What it’s like being an innovator in Haiti

Eric Sorensen (11th from the left) with staff at Carbon Roots’ green charcoal factory in Haiti. Photo by: Personal collection

Eric Sorensen is always keen to find out where Haiti ends up on the yearly World Bank’s index on ease of doing business. So far, he’s seen no surprises: The country, considered the poorest in the Western Hemisphere, perennially finds itself near the bottom of the list..

And reality on the ground bears that out, according to Sorensen, who leads Carbon Roots International, a start-up producing innovative fuel: charcoal made not from wood but from agricultural waste.

“There's a lot of logistical hurdles obviously that are involved in working in a place like Haiti … everything from trying to register a company; it took us a year and a half to just getting goods, if we need to do that,” he told Devex.

I spoke with Sorensen previously, several months after CRI won a grant from the U.S. Agency for International Development’s Development Innovation Ventures. The organization came to life indirectly as a result of the massive earthquake that hit Haiti’s capital in 2010; it operates mainly out of the northern part of the country.

Similar to other innovators, Sorensen noted the challenge of raising funds for the work of his organization. And the problem is more acute in Haiti because of the long history of failed development projects there, causing some funders to shy away from investing in the country and local communities to feel suspect of anyone pitching projects to them.

“For the amount of column inches on a newspaper, or the words written, or conferences organized, I see comparatively little actual investment in local companies, organizations, social enterprises,” he noted. “And part of that, in Haiti specifically, is linked to this kind of perception that I often encounter that is somewhat well-earned: that it's very complicated to launch a business in Haiti and run it and to grow it successfully.”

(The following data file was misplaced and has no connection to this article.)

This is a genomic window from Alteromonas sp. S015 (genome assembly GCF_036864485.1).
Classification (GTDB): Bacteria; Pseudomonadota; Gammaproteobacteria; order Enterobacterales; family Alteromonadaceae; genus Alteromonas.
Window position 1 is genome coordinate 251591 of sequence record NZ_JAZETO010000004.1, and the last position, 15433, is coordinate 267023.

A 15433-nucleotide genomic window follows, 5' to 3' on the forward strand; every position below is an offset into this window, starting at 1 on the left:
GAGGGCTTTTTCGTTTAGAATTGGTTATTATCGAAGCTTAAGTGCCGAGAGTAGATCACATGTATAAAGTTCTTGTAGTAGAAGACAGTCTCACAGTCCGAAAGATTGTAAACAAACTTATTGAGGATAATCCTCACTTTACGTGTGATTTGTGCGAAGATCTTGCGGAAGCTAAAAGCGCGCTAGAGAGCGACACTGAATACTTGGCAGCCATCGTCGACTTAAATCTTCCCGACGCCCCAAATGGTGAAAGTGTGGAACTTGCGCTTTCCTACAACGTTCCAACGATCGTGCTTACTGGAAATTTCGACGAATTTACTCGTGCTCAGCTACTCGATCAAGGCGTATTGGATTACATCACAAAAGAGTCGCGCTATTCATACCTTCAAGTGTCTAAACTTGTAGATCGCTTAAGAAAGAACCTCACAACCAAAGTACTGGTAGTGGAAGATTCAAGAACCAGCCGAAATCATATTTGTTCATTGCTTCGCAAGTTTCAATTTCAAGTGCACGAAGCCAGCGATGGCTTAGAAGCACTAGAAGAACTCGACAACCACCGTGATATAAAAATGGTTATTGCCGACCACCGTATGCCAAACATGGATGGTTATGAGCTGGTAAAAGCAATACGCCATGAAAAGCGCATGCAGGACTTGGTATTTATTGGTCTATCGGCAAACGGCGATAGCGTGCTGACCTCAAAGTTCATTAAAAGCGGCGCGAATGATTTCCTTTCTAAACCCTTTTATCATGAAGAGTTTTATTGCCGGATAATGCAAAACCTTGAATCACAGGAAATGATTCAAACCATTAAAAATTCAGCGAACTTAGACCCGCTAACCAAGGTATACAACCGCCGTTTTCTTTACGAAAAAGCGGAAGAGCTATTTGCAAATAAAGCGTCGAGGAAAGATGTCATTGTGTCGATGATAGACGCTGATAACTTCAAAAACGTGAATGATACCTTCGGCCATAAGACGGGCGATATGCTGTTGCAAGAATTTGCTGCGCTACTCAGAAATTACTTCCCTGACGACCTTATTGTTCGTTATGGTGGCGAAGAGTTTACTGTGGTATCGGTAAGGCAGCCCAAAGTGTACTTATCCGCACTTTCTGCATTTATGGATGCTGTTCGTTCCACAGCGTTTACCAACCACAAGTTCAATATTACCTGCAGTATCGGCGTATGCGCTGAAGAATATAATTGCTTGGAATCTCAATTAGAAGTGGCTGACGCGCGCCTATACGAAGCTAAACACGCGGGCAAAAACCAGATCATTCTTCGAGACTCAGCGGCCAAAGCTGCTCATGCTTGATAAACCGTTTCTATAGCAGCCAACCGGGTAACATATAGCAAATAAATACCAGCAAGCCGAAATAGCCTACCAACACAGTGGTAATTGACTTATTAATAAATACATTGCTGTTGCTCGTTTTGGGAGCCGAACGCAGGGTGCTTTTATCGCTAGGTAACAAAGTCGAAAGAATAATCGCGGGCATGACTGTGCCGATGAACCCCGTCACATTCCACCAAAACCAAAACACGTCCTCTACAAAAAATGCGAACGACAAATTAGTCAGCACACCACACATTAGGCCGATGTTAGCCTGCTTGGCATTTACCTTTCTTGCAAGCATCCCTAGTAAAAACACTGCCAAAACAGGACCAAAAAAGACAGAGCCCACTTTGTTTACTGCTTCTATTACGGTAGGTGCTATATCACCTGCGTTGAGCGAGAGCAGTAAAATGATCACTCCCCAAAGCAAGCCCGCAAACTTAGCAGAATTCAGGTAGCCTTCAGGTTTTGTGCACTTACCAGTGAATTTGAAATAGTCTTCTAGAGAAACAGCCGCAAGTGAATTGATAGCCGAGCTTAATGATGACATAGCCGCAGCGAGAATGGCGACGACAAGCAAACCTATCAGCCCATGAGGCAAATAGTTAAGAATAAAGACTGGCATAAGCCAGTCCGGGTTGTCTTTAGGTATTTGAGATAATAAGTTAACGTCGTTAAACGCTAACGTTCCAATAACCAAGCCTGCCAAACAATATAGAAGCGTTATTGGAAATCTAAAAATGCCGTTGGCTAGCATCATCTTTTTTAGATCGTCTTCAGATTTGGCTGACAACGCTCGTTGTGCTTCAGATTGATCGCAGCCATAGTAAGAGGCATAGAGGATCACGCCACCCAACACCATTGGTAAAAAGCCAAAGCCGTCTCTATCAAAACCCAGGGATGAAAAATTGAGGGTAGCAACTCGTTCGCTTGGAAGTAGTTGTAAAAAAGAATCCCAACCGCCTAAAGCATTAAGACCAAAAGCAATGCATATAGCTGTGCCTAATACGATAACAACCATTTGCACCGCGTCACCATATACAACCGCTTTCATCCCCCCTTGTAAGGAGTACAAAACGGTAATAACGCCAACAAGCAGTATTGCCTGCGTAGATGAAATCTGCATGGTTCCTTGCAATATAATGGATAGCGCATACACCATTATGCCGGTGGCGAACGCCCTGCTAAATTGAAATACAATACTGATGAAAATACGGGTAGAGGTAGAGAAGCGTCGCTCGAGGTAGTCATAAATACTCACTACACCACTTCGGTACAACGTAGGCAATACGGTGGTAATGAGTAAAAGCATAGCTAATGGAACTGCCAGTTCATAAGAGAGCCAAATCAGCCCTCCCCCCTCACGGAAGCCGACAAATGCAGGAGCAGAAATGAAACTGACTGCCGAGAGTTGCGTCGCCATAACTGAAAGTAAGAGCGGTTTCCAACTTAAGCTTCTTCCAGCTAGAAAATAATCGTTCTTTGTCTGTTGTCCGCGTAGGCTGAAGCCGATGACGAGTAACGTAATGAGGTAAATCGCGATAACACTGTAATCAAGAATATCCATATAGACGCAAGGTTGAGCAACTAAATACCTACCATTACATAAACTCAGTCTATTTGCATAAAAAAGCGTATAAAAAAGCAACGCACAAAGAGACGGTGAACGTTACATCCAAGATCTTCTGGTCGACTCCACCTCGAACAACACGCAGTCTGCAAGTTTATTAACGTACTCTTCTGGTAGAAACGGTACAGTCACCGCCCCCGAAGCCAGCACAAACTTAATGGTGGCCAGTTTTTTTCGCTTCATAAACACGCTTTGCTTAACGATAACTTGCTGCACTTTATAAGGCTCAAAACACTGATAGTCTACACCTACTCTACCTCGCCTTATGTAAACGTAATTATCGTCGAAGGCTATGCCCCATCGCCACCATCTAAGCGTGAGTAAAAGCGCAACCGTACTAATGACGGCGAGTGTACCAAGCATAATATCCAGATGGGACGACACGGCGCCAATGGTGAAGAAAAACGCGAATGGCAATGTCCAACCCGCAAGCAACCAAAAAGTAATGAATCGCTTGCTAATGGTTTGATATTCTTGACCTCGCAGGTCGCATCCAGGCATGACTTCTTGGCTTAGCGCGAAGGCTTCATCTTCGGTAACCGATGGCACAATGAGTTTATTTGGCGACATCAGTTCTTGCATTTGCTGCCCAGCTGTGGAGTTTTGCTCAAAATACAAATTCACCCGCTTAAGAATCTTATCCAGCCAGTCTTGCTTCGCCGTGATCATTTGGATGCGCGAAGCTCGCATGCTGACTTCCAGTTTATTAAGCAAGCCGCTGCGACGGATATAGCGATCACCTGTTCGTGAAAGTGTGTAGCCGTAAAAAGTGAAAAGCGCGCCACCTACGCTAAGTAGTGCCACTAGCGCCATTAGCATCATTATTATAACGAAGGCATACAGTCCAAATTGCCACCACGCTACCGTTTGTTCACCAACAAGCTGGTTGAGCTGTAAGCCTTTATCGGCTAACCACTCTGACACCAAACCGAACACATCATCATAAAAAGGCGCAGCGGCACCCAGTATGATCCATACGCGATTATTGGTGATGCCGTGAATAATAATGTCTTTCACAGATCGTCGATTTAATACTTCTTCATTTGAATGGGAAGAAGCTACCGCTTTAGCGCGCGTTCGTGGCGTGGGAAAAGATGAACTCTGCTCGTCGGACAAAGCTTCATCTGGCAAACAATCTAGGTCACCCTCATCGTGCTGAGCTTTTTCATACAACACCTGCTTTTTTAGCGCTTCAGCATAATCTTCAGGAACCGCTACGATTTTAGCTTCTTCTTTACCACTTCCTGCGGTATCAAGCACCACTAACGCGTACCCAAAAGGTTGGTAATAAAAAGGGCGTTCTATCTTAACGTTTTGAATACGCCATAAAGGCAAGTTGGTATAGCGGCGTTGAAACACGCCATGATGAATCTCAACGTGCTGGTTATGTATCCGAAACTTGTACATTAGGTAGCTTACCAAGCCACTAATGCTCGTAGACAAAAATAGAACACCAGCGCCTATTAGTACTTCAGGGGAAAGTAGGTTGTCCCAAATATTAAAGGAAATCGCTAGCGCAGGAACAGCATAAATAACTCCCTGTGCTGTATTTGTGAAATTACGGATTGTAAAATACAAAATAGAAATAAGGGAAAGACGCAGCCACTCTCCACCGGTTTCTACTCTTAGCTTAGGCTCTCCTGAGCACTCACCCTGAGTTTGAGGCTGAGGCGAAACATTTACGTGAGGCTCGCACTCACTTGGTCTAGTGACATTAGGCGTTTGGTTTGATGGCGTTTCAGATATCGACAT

So what does Sorensen and his team do?

“On the fundraising side, on the business development side, and on the stakeholders’ side, we just have to say, ‘We understand that there's this history, and we're trying to do it better — and here's how and here's why,’” he said.

Sorensen considers CRI fairly successful in raising funds despite the odds. Check back tomorrow to learn more about his strategy, including how CRI markets and brands its innovative solution.

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About the author

  • Ma. Eliza Villarino

    Eliza is a veteran journalist focused on covering the most pressing issues and latest innovations in global health, humanitarian aid, sustainability, and development. A member of Mensa, Eliza has earned a master's degree in public affairs and bachelor's degree in political science from the University of the Philippines.